When I think back on all the times we took our kids on hunts; we were always aware of how much they would enjoy them and what was too much. We left as soon as they got too cold because that was the point it became more about us than them.
We had to keep reminding ourselves that it wasn't just about us enjoying the hike but rather about our kids enjoying their childhood.
Unintentionally Setting up for Failure
It is not always the most obvious thing that causes children to fail. Sometimes simple things go wrong and set up for failure, like carelessness with safety precautions.
If you consider allowing your child to use a gun or bow for hunting, then make sure they have the experience first. If they haven't enough, there are plenty of other ways to hunt safely without using firearms or bows.
Don't just put a gun in your child's hand on the day of the hunt and expect them to make a good shot. Nothing can ruin a hunting experience more than wounding an animal.
Doing Everything for Your Kids
I like to let my kids blood trail if one of us shoots a deer. I look for opportunities that provide good learning experiences. Some of these activities may be a bit difficult, but let them struggle. Hunting helps them learn to do difficult things.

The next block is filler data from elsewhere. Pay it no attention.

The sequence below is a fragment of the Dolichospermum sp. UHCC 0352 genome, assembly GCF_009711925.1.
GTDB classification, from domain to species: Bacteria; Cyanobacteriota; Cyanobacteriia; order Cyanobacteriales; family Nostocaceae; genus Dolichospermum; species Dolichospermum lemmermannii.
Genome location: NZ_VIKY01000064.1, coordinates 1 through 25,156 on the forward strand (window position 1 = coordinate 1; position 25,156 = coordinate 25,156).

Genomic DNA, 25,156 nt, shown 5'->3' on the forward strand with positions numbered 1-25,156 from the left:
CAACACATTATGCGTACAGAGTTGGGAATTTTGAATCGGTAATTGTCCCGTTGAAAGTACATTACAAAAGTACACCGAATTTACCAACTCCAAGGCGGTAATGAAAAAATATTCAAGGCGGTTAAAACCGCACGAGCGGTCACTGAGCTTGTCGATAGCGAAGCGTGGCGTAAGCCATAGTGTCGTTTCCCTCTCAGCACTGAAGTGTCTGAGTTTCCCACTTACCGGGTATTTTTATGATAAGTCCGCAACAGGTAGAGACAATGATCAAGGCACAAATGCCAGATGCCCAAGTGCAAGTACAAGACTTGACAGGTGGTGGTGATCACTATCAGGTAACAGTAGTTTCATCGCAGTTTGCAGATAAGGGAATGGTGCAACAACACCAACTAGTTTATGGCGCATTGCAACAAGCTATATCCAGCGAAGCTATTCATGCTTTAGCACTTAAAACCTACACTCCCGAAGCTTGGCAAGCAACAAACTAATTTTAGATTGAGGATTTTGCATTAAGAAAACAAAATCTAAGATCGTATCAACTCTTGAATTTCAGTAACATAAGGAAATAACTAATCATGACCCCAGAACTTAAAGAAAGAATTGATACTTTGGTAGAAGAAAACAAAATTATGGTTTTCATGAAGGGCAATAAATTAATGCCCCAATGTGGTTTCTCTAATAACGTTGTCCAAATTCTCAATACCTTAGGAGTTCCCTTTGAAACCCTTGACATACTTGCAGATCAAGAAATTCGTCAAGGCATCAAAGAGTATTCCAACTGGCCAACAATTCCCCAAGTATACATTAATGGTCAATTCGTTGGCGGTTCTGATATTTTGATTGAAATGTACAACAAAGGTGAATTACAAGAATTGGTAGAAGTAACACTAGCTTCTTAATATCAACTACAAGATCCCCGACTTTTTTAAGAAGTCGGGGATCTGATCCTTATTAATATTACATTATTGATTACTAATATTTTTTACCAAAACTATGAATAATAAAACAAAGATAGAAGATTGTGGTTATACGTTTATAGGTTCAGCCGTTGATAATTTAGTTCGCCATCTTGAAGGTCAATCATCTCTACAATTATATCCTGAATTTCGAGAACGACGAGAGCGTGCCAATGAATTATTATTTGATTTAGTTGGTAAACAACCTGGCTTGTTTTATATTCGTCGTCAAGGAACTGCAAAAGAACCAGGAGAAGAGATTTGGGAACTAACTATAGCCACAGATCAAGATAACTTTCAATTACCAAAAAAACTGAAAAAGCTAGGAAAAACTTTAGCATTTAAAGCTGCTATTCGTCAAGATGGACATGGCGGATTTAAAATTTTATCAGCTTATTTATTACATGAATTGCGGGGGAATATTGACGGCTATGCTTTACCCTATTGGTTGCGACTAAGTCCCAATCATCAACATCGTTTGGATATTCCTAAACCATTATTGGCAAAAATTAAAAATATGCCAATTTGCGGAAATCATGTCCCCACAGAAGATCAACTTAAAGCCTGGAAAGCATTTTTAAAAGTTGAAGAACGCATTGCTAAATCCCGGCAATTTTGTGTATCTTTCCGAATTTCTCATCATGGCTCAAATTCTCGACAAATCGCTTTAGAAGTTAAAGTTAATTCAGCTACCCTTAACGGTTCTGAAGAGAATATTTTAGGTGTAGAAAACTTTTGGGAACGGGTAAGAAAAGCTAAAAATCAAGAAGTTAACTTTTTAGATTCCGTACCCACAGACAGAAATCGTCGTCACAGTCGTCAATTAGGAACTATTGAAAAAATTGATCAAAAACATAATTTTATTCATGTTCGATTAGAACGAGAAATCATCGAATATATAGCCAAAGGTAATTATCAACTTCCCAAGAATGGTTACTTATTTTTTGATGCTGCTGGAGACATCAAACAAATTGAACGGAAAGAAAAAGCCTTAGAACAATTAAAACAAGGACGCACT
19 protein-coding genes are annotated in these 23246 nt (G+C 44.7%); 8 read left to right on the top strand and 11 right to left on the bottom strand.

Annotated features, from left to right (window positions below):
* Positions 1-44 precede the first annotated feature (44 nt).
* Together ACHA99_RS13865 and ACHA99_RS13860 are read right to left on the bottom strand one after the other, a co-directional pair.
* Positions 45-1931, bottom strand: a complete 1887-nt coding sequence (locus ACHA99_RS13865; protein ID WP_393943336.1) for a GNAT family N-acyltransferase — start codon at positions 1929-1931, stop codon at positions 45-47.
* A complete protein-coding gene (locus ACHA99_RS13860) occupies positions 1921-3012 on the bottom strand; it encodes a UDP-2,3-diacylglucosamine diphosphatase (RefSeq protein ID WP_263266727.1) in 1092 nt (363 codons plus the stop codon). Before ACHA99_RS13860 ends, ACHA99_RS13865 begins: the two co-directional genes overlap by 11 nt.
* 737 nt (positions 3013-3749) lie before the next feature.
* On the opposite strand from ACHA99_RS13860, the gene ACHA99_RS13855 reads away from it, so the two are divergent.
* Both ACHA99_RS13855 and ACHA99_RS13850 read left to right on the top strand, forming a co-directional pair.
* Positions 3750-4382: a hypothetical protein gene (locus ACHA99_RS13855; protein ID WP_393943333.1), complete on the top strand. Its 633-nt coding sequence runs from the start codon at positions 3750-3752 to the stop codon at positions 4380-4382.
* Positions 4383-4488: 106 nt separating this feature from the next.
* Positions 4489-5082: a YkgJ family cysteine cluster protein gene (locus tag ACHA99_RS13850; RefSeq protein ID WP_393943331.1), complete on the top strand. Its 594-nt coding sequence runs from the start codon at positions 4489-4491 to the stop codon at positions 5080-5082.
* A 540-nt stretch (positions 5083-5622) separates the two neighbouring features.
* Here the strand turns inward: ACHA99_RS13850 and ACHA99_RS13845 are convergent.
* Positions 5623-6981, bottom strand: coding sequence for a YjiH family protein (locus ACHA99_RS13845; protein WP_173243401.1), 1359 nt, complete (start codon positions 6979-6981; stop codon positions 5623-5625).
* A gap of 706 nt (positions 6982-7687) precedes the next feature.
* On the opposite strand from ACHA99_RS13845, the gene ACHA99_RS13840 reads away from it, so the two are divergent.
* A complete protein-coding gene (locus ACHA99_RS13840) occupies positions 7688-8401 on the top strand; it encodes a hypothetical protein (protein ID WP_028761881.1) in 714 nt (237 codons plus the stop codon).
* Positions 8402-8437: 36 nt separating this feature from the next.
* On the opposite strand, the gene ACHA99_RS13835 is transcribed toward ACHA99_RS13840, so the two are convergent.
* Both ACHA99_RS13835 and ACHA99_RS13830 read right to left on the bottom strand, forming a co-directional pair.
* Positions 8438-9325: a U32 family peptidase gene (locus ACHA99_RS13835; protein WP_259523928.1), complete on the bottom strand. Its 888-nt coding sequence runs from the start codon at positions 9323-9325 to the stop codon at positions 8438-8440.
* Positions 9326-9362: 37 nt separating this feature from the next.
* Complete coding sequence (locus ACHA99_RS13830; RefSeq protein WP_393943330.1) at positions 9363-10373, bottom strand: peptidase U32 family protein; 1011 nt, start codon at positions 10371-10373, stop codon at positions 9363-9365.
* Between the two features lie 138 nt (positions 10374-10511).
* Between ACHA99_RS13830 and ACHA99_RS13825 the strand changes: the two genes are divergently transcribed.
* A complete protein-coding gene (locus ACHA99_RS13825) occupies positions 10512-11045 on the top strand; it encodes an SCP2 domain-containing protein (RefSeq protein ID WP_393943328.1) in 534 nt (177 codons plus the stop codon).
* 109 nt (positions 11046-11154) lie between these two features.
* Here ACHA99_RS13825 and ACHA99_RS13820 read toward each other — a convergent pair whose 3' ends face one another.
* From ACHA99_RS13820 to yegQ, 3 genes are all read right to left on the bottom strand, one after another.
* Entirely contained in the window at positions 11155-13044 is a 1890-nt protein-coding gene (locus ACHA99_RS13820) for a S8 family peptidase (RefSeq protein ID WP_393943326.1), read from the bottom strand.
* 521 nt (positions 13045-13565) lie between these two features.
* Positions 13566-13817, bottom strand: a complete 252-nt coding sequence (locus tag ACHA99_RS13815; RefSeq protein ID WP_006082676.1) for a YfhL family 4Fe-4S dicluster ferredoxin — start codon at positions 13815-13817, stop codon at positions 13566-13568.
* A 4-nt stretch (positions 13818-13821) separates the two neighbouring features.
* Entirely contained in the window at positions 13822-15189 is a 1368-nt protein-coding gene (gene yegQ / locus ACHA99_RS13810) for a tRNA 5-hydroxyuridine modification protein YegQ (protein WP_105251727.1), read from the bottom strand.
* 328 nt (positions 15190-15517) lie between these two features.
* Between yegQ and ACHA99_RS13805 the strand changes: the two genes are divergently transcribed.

Pushing Too Hard to Go Hunt
The last thing any parent wants is to have their child unhappy or not enjoying their time. Children could enjoy plenty of other things, and they should be encouraged to explore those instead.
Some children will love the sport of hunting. And others will not want any part of it. But fortunately, other activities can be substituted for hunting - like fishing, hiking, or kayaking - that might offer the same enjoyment as the sport without all the expectations that come with it.
Parents need to consider their child's interests and see if they align with an activity that isn't so controversial before pushing them too hard to go hunt.
Hunting Teaches Kids Conservation
Hunting teaches kids conservation. Hunting teaches kids empathy, patience and more importantly, we can teach them how to care for our natural world and the wildlife around us.
Hunting is one of the few activities where we can directly interact with nature and wildlife. It is an excellent way of teaching kids about their natural surroundings. Hunting helps in conservation efforts by providing food for people in need while protecting our game herds against overpopulation.
Hunters are among the most ardent supporters of preserving game herds and habitats for future generations. Hunters show children what it takes to live in balance with nature instead of turning it into an endless fight between man and beast.
Hunting Teaches Kids To Appreciate Hard Work
Hunting can teach kids invaluable lessons about life, nature, and their place in it. This is because hunting is a difficult job that takes time and patience, but there's a great reward with dedication. In this way, hunting teaches kids that the appreciation of the natural world around us and of our capabilities comes with hard work. They must be patient and dedicated to the task at hand. These traits are vital in the future because they teach children how to work hard and appreciate what they have.